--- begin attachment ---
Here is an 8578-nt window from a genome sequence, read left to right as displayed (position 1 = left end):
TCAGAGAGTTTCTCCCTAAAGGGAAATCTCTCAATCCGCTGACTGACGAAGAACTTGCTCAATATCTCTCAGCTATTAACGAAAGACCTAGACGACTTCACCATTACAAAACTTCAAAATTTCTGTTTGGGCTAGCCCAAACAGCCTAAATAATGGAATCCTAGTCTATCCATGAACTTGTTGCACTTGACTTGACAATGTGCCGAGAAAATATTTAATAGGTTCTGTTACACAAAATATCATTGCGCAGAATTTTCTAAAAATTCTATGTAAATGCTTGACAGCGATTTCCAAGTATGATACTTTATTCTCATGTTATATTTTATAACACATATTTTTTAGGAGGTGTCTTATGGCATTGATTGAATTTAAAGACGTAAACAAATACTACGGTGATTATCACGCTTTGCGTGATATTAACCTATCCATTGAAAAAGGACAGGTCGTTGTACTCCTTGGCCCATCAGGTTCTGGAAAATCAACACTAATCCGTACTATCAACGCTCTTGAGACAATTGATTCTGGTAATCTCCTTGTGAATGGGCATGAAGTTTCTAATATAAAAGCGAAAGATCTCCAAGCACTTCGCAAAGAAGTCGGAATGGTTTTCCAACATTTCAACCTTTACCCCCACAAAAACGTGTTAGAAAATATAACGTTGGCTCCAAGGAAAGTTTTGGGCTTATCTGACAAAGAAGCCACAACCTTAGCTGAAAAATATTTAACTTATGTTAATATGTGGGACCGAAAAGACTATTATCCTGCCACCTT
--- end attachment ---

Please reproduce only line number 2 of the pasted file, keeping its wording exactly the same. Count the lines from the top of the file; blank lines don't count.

TCAGAGAGTTTCTCCCTAAAGGGAAATCTCTCAATCCGCTGACTGACGAAGAACTTGCTCAATATCTCTCAGCTATTAACGAAAGACCTAGACGACTTCACCATTACAAAACTTCAAAATTTCTGTTTGGGCTAGCCCAAACAGCCTAAATAATGGAATCCTAGTCTATCCATGAACTTGTTGCACTTGACTTGACAATGTGCCGAGAAAATATTTAATAGGTTCTGTTACACAAAATATCATTGCGCAGAATTTTCTAAAAATTCTATGTAAATGCTTGACAGCGATTTCCAAGTATGATACTTTATTCTCATGTTATATTTTATAACACATATTTTTTAGGAGGTGTCTTATGGCATTGATTGAATTTAAAGACGTAAACAAATACTACGGTGATTATCACGCTTTGCGTGATATTAACCTATCCATTGAAAAAGGACAGGTCGTTGTACTCCTTGGCCCATCAGGTTCTGGAAAATCAACACTAATCCGTACTATCAACGCTCTTGAGACAATTGATTCTGGTAATCTCCTTGTGAATGGGCATGAAGTTTCTAATATAAAAGCGAAAGATCTCCAAGCACTTCGCAAAGAAGTCGGAATGGTTTTCCAACATTTCAACCTTTACCCCCACAAAAACGTGTTAGAAAATATAACGTTGGCTCCAAGGAAAGTTTTGGGCTTATCTGACAAAGAAGCCACAACCTTAGCTGAAAAATATTTAACTTATGTTAATATGTGGGACCGAAAAGACTATTATCCTGCCACCTT